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Stephen DeRosa

92Y’s Lyrics & Lyricists Series: “Irving Berlin: American”

March 30, 2018

This biographical survey concert fused together several strands. There were the zesty performances by Danny Gardner, Emily Hsu, Holly Butler, Richard Riaz Yoder, Jada Temple and Bryonha Marie. There was also the narrative device of having Irving Berlin appear as a commentator. This was achieved by the marvelous performance of Stephen DeRosa who channeled Berlin’s presence with his rat-a-tat show business cadences and comic timing. Mr. DeRosa also conveyed Berlin’s melancholy and sang and danced through the presentation with joyous flair. His “This is A Great Country” was quite stirring and his “Cohen Owes Me Ninety-Seven Dollars” was priceless. [more]

The Government Inspector

June 2, 2017

Director Jesse Berger’s fast-paced staging is an exuberant amalgam of physical and verbal virtuosity combined with visual flair. A highlight is a crowd of characters hurrying into a closet and popping out one by one that’s out of a Marx Brothers movie. There’s also the spectacle of a group of bearded, shabby villagers of various heights storming The Mayor’s house in their flowing garments. [more]

92Y’s Lyrics & Lyricists Series: “Get Happy: Harold Arlen’s Early Years”

February 4, 2017

The show began with Arlen’s first hit, “Get Happy,” 1930, and ended with his 1939 score for the MGM film, "The Wizard of Oz." The first half of the evening was devoted to Arlen’s stand-alone popular tunes, his songs written for the Cotton Club Revues (1932-1934), and musical numbers for early sound movies. Blackhurst recounted how Arlen (born Hyman Arluck of Buffalo, New York), was a child prodigy singing in his father’s choir when he was seven, forming his own bands in his late teens, and occasionally appearing as a vocalist with them on records in his twenties. [more]

These Paper Bullets!

December 27, 2015

In Rolin Jones’ re-do of "Much Ado," the soldier buddies have become a Beatles-like rock band called The Quartos, the first of many Shakespearean references. Continuing the parallels: Leonato (the always terrific Stephen DeRosa) has become Leo Messina whose Hotel Messina takes the place of the Italian town, Messina; his daughters, Bea (Nicole Parker) and Higgy (Ariana Venturi) are the Beatrice and Hero characters, whose romantic adventures with Ben (Justin Kirk) and Claude (Bryan Fenkart) (stand-ins for Benedick and Claudio), are the strength-testing plot-churners here as in the original. [more]

Broadway Close Up: William Finn

October 29, 2015

Two veterans of the most recent revival of On the Town were splendid interpreters of Finn’s songs. First, Stephen DeRosa conjured a second-rate out-of-town production of "March of the Falsettos" populated by egos and amateurs. He sang “The Baseball Game” brilliantly-and schizophrenically—taking on each character of this bitingly satirical song. Later he sang the scathing, sexually explicit “Republicans” in which a liberal gets even with a Republican in an unprintable way. Then his colleague Alysha Umphress sang a rousing “Set Those Sails” ("In Trousers") and “Change” ("A New Brain"), both songs dealing differently with moving on. Ms. Umphress’s “Song of the Full Refrigerator,” about the temptations of food—“eat first and get depressed later”—was scarily right on the money. [more]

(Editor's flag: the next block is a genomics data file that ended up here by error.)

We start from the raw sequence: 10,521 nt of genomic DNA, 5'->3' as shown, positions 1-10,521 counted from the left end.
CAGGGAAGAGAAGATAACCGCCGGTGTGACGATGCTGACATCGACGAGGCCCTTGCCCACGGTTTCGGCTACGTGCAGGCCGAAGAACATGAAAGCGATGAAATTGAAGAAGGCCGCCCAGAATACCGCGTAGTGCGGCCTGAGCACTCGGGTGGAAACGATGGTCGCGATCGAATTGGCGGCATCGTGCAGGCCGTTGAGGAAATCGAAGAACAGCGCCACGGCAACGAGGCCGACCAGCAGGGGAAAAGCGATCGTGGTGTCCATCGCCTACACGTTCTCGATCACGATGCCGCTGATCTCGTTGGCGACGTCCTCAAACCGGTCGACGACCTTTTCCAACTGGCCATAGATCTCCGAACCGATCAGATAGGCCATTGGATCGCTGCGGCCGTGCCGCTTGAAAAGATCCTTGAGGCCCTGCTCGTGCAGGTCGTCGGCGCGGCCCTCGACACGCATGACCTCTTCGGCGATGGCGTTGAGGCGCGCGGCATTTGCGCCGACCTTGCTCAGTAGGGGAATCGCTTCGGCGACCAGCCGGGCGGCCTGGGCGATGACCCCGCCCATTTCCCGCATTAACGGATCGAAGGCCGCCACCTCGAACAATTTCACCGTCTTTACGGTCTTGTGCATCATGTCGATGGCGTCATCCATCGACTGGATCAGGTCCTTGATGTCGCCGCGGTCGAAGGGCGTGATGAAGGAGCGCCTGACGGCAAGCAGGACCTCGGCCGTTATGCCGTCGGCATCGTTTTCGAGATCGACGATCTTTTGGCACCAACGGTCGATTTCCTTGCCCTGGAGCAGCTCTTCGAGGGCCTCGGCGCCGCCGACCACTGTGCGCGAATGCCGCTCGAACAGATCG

“On the Town” Revisited with Misty Copeland

August 29, 2015

Then, there’s the new cast member, Misty Copeland, the newly minted American Ballet Theater principal ballerina, who has taken over the role of Ivy Smith, the catalyst for the daffy, warm-hearted plot of the show. Formerly inhabited with sweetness and steely technique by another ballet star, Megan Fairchild, the role of Ivy Smith fits Ms. Copeland perfectly. She makes it her own the moment she’s murmurs “Who, me?” in “Presentation of Miss Turnstiles,” the witty send-up of beauty competitions. [more]

On the Town

November 13, 2014

This On the Town, with 29 musicians and 31 actors, begins with a huge American flag and the singing of the national anthem, just as would have happened every night of the original run back in the 1940's during World War II. The show begins and ends at 6 A.M. at the Brooklyn Navy Yard. Three sailors, Gabey (played by Tony Yazbeck for the third time), Ozzie and Chip have 24 hours shore leave to see all of the Big Apple before shipping out to Europe. Each wants to see the sights, both cultural and female. [more]

Irma La Douce

June 1, 2014

Alas, by intermission many in the audience were asking each other: this was a Broadway smash? From Encores! we have come to expect Champagne, and this was a dreary vin ordinaire, a bit pale and a bit stale. [more]

Broadway by the Year: The Broadway Musicals of 1965 – 1989

May 26, 2014

"For many of us this was our golden age," said creator, writer and host Scott Siegel in his introduction that for many present devotees of the art form that this evening's presentation was very meaningful as this was the era in which they came of age seeing many of these shows in their original productions and they are quite appreciative of them. [more]